Robojelly: hydrogen-powered robot jellyfish is squishy awesome
Peanut butter and Robojelly probably wouldn't go together.
(Screenshot by Amanda Kooser/CNET)
That innocent-looking jellyfish floating along in the ocean may actually be Robojelly, a hydrogen-fuelled robot surveillance jellyfish in development for the US Navy.
Robojelly may sound like the business half of a sandwich for Cylons, but it's actually a robotic jellyfish.
If we accept the premise that robots are inherently cool, then we have to extrapolate that underwater robots based on gelatinous sea creatures are extra cool. Robojelly is the nickname for a project under development by Alex Villanueva at Virginia Tech for the Office of Naval Research.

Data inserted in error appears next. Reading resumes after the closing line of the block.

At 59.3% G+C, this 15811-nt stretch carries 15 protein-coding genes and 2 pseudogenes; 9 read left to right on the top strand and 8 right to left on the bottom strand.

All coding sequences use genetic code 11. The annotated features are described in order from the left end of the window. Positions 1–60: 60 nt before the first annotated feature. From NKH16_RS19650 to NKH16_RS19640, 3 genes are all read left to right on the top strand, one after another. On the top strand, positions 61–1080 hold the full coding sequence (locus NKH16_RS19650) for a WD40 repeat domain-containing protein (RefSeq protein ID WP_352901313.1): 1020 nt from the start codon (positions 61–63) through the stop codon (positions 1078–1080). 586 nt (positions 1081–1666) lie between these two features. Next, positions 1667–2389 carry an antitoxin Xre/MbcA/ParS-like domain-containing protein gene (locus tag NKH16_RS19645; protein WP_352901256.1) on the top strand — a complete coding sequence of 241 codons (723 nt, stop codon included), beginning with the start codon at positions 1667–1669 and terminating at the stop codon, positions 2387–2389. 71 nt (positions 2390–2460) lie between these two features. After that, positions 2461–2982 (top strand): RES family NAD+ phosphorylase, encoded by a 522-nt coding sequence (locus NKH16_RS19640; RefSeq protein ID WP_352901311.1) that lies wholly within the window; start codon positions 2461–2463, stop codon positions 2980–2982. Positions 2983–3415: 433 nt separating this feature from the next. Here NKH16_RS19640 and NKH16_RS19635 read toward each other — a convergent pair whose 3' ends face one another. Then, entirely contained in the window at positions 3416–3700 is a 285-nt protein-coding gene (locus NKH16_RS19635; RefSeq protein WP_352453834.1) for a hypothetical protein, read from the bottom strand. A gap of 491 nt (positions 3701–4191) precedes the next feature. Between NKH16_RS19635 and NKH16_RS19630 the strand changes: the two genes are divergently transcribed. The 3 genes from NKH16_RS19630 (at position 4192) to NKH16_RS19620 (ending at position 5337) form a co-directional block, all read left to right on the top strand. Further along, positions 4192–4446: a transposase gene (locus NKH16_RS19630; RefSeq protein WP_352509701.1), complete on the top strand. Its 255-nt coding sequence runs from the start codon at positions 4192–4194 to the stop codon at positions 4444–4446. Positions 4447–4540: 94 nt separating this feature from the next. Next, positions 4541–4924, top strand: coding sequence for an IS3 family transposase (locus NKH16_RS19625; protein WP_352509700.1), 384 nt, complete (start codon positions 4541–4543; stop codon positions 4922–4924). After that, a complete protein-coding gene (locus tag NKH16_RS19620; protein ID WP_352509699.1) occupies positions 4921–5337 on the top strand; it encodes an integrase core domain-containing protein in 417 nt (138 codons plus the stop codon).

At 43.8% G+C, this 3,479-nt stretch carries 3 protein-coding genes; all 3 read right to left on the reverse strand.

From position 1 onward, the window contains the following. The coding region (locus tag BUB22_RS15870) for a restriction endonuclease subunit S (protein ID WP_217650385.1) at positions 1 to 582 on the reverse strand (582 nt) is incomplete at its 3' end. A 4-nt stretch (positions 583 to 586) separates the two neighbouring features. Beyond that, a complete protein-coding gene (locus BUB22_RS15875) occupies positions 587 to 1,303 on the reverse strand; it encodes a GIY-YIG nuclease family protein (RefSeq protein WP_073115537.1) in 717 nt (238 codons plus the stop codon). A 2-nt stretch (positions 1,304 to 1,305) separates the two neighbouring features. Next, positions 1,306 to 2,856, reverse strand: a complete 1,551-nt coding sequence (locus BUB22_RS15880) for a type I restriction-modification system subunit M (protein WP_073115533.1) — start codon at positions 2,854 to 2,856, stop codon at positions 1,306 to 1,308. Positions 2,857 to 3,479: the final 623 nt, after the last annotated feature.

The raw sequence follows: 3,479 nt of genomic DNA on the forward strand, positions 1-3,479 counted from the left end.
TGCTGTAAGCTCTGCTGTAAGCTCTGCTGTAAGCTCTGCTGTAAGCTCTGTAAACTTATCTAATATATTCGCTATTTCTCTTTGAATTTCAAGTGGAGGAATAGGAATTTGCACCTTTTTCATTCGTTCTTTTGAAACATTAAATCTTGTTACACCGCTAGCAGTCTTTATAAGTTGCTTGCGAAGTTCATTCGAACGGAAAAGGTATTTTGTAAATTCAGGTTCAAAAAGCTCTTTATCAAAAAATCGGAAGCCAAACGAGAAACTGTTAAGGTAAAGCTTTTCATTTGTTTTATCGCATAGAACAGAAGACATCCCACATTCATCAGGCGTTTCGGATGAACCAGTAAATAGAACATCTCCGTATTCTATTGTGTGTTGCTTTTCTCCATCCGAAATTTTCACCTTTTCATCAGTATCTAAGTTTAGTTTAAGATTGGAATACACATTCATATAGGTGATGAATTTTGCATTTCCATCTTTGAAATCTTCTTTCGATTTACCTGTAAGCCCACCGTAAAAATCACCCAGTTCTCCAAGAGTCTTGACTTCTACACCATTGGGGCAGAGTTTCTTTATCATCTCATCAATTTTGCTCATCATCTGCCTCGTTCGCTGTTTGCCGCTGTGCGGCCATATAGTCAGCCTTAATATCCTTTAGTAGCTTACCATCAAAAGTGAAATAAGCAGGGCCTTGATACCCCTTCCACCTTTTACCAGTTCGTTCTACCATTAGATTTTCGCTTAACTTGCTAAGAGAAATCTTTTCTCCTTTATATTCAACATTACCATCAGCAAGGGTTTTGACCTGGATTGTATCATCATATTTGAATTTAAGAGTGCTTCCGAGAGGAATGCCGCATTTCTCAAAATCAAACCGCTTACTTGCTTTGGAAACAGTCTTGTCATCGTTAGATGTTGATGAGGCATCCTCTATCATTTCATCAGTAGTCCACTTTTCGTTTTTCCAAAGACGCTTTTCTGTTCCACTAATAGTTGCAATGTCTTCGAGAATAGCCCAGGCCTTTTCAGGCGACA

The robotic critter is biomimetic, so it's designed to work a lot like a real jellyfish. The tech behind Robojelly can be described with the fun technical term "shape memory alloy composites actuators". Loosely translated, this means that Robojelly mimics the muscle action of a jellyfish with flexible smart materials that re-form to its original shape.
Robojelly looks and acts like a biological tentacle-y creature, but it has made one big improvement: the robot is hydrogen powered, so it could theoretically just keep on going as long as it has hydrogen and oxygen from water to convert into energy.
The primary mission for the Robojelly is likely to be surveillance. Who's going to look twice at an amorphous jellyfish blob? Keep that in mind the next time you plan to go skinny dipping in the ocean.
Read more at Crave UK